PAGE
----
And yes, I just divided by 0. ;)
Comment by Heather Spoonheim on May 3, 2011 at 4:18pm

@Robert

 

There are actually a lot of documented cases of the precautionary principle being adopted into legislation.  Although it may not be official, I would like to point out that the entire war on terror is based on precautionary principle.  National security policy around the world has become focussed on fighting crimes that have not as yet occurred, 'terrorists' who have committed no terrorist act are imprisoned because of what they are accused of aspiring to do, with no way to provide evidence to the contrary - a complete reversal of habeas corpus.

 

@Joseph

 

Yes, Pascal's Wager is riddled with problems.  I only tried to address the angle that helped me advance my ideas about precautionary principle here.

 

@Arcus

 

Uhm, well I hope you have taken enough calculus to realize that not all infinities are equal.  You took span known to be finite and made it infinite by considering analog moments, although there may actually be a minimum division of time just as there is space for all we know, and just sort of ignored a theoretically infinite span of time filled, obviously, with infinitely more moments.  Let me not be accused of defending Pascal's Wager, however.

Comment by Arcus on May 3, 2011 at 4:29pm

I am a trained Economist, do not accuse me of knowing calculus! The last economists who said they did collapsed the US economy. ;)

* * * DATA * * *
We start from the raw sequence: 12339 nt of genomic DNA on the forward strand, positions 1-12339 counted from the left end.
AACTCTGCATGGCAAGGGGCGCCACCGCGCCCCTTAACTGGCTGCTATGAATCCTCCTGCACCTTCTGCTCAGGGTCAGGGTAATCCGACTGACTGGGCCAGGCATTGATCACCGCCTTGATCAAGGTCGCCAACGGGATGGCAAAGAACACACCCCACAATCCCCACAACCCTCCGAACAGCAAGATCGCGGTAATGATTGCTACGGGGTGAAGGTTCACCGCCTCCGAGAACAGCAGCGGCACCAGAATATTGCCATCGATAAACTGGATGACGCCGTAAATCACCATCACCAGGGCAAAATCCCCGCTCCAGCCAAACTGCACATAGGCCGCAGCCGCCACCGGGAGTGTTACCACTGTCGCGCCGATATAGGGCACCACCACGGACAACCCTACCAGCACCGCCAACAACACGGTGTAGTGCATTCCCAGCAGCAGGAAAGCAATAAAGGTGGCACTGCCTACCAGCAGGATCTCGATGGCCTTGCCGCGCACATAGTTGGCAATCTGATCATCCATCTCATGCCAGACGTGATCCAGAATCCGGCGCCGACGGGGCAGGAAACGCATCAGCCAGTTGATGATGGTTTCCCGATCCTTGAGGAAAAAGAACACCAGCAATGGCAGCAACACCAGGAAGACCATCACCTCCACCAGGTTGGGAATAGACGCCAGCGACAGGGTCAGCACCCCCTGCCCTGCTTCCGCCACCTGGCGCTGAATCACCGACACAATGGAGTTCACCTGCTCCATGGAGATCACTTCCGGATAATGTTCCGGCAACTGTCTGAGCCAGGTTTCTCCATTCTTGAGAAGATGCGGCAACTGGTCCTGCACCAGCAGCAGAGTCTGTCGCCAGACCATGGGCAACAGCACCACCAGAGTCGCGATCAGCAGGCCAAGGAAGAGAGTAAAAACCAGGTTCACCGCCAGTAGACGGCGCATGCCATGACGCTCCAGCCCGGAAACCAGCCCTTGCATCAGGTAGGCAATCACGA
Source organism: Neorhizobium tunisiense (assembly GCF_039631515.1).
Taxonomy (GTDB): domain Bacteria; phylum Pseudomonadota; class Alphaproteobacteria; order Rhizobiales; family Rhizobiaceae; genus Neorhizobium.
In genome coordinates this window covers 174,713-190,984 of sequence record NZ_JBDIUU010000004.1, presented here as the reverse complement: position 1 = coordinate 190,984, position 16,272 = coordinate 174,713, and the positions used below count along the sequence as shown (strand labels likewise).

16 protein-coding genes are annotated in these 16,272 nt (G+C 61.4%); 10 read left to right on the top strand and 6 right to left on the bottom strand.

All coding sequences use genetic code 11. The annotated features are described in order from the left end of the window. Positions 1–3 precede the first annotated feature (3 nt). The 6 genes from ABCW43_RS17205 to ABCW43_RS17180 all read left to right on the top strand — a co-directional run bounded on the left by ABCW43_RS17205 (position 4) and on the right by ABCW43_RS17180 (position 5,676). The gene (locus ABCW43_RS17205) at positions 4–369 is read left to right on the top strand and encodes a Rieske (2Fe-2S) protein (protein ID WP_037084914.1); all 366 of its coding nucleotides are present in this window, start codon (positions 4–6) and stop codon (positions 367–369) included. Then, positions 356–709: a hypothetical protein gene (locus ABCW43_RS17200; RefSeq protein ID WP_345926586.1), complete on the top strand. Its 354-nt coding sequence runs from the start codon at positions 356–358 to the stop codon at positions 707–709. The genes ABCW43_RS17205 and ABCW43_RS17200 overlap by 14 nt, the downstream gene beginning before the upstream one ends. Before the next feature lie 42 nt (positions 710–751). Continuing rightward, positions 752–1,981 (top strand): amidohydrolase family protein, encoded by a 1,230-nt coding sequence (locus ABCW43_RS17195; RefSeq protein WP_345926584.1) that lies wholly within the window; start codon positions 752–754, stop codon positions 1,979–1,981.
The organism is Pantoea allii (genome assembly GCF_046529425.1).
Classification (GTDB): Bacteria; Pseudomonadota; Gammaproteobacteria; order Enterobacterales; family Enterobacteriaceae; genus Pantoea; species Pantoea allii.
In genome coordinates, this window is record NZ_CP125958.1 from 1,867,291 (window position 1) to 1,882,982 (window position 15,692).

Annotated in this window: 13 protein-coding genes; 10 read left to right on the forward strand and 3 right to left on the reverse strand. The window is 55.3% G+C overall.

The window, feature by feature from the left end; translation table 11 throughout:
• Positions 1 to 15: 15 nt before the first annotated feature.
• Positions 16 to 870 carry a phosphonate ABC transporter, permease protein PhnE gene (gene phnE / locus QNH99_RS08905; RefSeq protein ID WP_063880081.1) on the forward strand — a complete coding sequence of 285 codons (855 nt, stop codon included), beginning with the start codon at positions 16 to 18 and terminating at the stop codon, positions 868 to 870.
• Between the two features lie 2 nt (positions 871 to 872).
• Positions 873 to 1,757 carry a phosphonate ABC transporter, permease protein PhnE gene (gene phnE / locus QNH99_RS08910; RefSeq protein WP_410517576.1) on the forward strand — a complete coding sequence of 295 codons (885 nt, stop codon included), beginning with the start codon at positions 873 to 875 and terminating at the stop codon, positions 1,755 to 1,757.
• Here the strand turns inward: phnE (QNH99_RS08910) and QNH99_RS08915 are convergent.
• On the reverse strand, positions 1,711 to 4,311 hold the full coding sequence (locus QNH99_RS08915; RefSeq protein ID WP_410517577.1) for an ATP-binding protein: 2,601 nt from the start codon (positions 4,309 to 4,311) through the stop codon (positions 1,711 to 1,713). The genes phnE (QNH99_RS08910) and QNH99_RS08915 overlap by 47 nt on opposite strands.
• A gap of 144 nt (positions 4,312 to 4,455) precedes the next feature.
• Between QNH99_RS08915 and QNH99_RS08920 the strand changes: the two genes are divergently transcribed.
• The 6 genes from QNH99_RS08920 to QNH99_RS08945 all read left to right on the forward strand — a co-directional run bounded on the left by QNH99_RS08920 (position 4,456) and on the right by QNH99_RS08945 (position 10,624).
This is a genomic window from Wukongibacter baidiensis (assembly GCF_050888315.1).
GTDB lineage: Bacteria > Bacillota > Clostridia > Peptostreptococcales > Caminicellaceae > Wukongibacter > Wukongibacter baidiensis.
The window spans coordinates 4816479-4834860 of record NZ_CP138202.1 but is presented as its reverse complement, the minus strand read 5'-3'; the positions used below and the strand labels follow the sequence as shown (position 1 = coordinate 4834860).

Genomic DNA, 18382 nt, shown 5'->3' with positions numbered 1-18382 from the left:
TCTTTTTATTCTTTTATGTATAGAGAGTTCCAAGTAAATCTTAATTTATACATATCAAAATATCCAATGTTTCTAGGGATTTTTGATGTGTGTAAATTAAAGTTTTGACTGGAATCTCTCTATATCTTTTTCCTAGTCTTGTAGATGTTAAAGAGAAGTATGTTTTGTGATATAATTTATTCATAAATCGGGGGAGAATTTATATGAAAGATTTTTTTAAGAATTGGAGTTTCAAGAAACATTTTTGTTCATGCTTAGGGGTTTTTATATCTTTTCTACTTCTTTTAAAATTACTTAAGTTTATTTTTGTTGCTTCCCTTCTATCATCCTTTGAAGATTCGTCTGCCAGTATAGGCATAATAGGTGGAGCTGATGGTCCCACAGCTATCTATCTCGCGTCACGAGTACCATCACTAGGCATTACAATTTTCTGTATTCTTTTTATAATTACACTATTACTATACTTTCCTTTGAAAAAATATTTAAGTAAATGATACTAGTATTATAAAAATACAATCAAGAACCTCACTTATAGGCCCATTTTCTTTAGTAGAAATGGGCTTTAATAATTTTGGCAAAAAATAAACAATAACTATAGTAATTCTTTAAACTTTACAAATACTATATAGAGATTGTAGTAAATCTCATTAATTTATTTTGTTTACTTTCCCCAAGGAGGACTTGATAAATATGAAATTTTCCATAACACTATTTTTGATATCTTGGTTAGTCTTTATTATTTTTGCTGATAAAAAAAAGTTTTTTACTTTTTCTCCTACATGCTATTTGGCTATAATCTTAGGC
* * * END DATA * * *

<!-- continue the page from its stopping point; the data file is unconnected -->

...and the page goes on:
But enough with the self depreciatory humor, to the point of time. As it is relative to the observer, our lifes may be finite to us, but infinite or instance to another observer. How would a quark or a photon view it? Surely, if measured in Planck time, it would be considered near infinite for all intents and purposes. 

So time is really not a good measure of wheter one should believe in a God or not, unless you tack on the assumption that time flows in heaven and hell like on earth. But since it is religion who claims these places to be infinite in time, my only question is: By who's time exactly?

Comment by Heather Spoonheim on May 3, 2011 at 4:39pm
Well, to that end, it definitely fills in another piece of information in the 'no god' column of Pascal's wager and provides a loss for the option of believing.  To that end, if there is 'no god' then our moments here are all we have 'total' and thus provide infinite gain for living them well.  One might also point out that with 'belief' comes fear and guilt and with non-belief comes the ability to clear one's own conscience.  Another good angle for tipping Pascal's Wager - if you don't mind I'll add it to my list.  :D
Comment by Arcus on May 3, 2011 at 4:49pm

Be my guest (though no guarantees it's actually a valid interjection). :)

 

Comment by Heather Spoonheim on May 3, 2011 at 4:54pm
If you start putting numbers on the valuations, though, it soon becomes apparent that when one is out god shopping, one should seek gods that offer not only the most intriguing rewards but also the least restrictions on worldly pleasures.  Perhaps and Epicurean god.
Comment by Arcus on May 3, 2011 at 4:58pm

Surely better than 72 virgins in heaven.

Btw, have I ever told you the horrible story of when I had to break in a new pair of boots..? ;)

Comment by Heather Spoonheim on May 3, 2011 at 5:11pm
No, I don't know that we've ever exchanged stories actually. Breaking in boots always sux though, especially if you are crazy enough to do it on a major multi-day hike into the mountains.